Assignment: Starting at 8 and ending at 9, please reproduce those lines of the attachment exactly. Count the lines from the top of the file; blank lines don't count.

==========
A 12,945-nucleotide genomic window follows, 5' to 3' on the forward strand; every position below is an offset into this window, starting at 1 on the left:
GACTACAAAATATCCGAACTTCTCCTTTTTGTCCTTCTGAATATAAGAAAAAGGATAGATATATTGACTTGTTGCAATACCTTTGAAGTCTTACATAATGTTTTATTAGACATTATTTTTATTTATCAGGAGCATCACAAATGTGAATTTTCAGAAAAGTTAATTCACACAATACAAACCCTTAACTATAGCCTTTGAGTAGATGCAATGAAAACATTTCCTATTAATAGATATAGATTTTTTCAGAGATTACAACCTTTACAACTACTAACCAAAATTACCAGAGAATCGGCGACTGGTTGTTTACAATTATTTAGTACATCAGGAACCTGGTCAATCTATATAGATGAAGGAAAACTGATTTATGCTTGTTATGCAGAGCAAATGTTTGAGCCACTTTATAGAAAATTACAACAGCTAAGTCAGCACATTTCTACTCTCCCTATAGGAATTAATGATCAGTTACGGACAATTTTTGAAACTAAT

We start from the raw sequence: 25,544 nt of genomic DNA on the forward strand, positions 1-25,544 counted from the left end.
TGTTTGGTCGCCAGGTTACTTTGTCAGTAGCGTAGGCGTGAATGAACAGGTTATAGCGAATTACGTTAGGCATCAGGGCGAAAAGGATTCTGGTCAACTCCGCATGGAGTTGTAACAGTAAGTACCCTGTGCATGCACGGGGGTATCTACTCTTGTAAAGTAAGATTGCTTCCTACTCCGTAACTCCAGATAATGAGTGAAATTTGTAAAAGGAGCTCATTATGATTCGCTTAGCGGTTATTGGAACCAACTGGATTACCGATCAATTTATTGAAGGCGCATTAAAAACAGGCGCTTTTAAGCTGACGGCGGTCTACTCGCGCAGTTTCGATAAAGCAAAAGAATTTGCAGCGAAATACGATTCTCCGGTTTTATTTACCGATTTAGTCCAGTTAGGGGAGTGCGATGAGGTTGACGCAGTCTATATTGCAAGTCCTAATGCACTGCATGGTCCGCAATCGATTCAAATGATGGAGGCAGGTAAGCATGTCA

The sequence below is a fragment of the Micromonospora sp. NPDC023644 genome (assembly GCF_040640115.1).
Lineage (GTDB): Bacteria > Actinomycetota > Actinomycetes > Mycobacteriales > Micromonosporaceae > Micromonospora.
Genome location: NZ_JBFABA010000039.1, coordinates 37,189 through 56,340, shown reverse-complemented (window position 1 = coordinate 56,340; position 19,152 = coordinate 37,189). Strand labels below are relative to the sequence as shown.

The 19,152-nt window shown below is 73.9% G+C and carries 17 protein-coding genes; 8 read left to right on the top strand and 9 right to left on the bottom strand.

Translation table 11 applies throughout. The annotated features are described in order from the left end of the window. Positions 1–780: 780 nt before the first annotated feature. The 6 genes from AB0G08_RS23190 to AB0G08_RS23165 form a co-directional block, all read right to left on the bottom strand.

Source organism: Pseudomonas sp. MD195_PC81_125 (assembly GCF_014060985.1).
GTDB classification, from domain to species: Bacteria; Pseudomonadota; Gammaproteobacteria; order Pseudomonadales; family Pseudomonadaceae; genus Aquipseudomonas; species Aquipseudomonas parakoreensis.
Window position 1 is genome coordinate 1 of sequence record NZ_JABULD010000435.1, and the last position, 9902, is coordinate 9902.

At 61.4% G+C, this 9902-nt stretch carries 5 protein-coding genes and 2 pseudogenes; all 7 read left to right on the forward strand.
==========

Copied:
The 19,152-nt window shown below is 73.9% G+C and carries 17 protein-coding genes; 8 read left to right on the top strand and 9 right to left on the bottom strand.

Translation table 11 applies throughout. The annotated features are described in order from the left end of the window. Positions 1–780: 780 nt before the first annotated feature. The 6 genes from AB0G08_RS23190 to AB0G08_RS23165 form a co-directional block, all read right to left on the bottom strand.